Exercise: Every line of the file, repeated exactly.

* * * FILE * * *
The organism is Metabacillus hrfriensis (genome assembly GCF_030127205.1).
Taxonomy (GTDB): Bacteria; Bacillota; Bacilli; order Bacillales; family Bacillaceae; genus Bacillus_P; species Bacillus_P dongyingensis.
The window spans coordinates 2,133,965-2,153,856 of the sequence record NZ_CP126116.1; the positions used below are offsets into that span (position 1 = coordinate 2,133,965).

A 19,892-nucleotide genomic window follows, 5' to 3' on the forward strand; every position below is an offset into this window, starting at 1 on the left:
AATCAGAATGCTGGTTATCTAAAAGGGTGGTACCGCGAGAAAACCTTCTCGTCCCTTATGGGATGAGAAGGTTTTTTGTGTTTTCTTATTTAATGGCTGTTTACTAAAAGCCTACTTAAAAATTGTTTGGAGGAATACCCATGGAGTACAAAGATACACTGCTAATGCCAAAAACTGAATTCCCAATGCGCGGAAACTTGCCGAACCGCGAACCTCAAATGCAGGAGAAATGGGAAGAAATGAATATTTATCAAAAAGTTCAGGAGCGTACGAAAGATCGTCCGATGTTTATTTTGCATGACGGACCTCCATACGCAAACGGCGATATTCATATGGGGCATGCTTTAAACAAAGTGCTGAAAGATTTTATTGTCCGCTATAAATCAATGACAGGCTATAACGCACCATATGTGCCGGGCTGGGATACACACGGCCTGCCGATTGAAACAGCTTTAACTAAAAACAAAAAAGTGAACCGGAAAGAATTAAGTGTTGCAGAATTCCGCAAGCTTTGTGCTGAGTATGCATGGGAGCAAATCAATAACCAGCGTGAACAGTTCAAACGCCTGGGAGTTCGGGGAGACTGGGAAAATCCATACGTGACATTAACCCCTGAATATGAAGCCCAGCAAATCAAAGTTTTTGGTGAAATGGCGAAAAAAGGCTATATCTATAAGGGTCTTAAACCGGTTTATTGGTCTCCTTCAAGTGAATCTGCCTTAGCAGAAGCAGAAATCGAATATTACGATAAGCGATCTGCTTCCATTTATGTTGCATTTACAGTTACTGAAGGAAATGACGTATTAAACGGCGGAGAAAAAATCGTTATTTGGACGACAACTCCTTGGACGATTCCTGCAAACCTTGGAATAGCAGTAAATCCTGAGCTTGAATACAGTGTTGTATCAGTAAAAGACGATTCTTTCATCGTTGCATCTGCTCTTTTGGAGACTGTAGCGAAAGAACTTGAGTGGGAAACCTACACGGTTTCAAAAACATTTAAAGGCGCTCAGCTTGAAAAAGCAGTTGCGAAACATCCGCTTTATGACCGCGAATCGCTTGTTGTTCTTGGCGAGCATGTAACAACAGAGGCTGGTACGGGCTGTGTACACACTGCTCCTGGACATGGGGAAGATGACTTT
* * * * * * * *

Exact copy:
The organism is Metabacillus hrfriensis (genome assembly GCF_030127205.1).
Taxonomy (GTDB): Bacteria; Bacillota; Bacilli; order Bacillales; family Bacillaceae; genus Bacillus_P; species Bacillus_P dongyingensis.
The window spans coordinates 2,133,965-2,153,856 of the sequence record NZ_CP126116.1; the positions used below are offsets into that span (position 1 = coordinate 2,133,965).

A 19,892-nucleotide genomic window follows, 5' to 3' on the forward strand; every position below is an offset into this window, starting at 1 on the left:
AATCAGAATGCTGGTTATCTAAAAGGGTGGTACCGCGAGAAAACCTTCTCGTCCCTTATGGGATGAGAAGGTTTTTTGTGTTTTCTTATTTAATGGCTGTTTACTAAAAGCCTACTTAAAAATTGTTTGGAGGAATACCCATGGAGTACAAAGATACACTGCTAATGCCAAAAACTGAATTCCCAATGCGCGGAAACTTGCCGAACCGCGAACCTCAAATGCAGGAGAAATGGGAAGAAATGAATATTTATCAAAAAGTTCAGGAGCGTACGAAAGATCGTCCGATGTTTATTTTGCATGACGGACCTCCATACGCAAACGGCGATATTCATATGGGGCATGCTTTAAACAAAGTGCTGAAAGATTTTATTGTCCGCTATAAATCAATGACAGGCTATAACGCACCATATGTGCCGGGCTGGGATACACACGGCCTGCCGATTGAAACAGCTTTAACTAAAAACAAAAAAGTGAACCGGAAAGAATTAAGTGTTGCAGAATTCCGCAAGCTTTGTGCTGAGTATGCATGGGAGCAAATCAATAACCAGCGTGAACAGTTCAAACGCCTGGGAGTTCGGGGAGACTGGGAAAATCCATACGTGACATTAACCCCTGAATATGAAGCCCAGCAAATCAAAGTTTTTGGTGAAATGGCGAAAAAAGGCTATATCTATAAGGGTCTTAAACCGGTTTATTGGTCTCCTTCAAGTGAATCTGCCTTAGCAGAAGCAGAAATCGAATATTACGATAAGCGATCTGCTTCCATTTATGTTGCATTTACAGTTACTGAAGGAAATGACGTATTAAACGGCGGAGAAAAAATCGTTATTTGGACGACAACTCCTTGGACGATTCCTGCAAACCTTGGAATAGCAGTAAATCCTGAGCTTGAATACAGTGTTGTATCAGTAAAAGACGATTCTTTCATCGTTGCATCTGCTCTTTTGGAGACTGTAGCGAAAGAACTTGAGTGGGAAACCTACACGGTTTCAAAAACATTTAAAGGCGCTCAGCTTGAAAAAGCAGTTGCGAAACATCCGCTTTATGACCGCGAATCGCTTGTTGTTCTTGGCGAGCATGTAACAACAGAGGCTGGTACGGGCTGTGTACACACTGCTCCTGGACATGGGGAAGATGACTTT